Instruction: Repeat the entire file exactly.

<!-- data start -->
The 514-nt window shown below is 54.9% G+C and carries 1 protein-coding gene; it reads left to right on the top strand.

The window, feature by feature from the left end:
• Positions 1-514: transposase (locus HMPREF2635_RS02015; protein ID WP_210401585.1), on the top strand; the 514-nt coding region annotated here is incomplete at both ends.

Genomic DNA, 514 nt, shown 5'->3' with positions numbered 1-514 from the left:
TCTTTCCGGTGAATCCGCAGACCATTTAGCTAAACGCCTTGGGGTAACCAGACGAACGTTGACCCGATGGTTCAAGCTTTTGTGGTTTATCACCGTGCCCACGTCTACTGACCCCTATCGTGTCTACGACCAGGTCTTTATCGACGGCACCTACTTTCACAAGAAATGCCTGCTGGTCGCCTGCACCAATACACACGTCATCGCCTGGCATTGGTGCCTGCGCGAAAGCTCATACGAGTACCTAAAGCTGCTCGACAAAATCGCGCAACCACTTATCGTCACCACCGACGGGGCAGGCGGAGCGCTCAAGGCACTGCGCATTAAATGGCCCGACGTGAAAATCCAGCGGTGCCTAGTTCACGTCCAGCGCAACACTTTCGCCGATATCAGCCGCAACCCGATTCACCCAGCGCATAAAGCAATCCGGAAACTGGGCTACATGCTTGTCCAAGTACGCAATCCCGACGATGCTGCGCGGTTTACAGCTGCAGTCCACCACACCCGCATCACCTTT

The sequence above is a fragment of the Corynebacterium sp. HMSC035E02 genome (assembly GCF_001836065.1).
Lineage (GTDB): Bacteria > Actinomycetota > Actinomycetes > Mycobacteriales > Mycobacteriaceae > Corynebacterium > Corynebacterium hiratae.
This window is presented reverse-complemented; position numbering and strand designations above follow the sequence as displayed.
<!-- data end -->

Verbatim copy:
The 514-nt window shown below is 54.9% G+C and carries 1 protein-coding gene; it reads left to right on the top strand.

The window, feature by feature from the left end:
• Positions 1-514: transposase (locus HMPREF2635_RS02015; protein ID WP_210401585.1), on the top strand; the 514-nt coding region annotated here is incomplete at both ends.

Genomic DNA, 514 nt, shown 5'->3' with positions numbered 1-514 from the left:
TCTTTCCGGTGAATCCGCAGACCATTTAGCTAAACGCCTTGGGGTAACCAGACGAACGTTGACCCGATGGTTCAAGCTTTTGTGGTTTATCACCGTGCCCACGTCTACTGACCCCTATCGTGTCTACGACCAGGTCTTTATCGACGGCACCTACTTTCACAAGAAATGCCTGCTGGTCGCCTGCACCAATACACACGTCATCGCCTGGCATTGGTGCCTGCGCGAAAGCTCATACGAGTACCTAAAGCTGCTCGACAAAATCGCGCAACCACTTATCGTCACCACCGACGGGGCAGGCGGAGCGCTCAAGGCACTGCGCATTAAATGGCCCGACGTGAAAATCCAGCGGTGCCTAGTTCACGTCCAGCGCAACACTTTCGCCGATATCAGCCGCAACCCGATTCACCCAGCGCATAAAGCAATCCGGAAACTGGGCTACATGCTTGTCCAAGTACGCAATCCCGACGATGCTGCGCGGTTTACAGCTGCAGTCCACCACACCCGCATCACCTTT

The sequence above is a fragment of the Corynebacterium sp. HMSC035E02 genome (assembly GCF_001836065.1).
Lineage (GTDB): Bacteria > Actinomycetota > Actinomycetes > Mycobacteriales > Mycobacteriaceae > Corynebacterium > Corynebacterium hiratae.
This window is presented reverse-complemented; position numbering and strand designations above follow the sequence as displayed.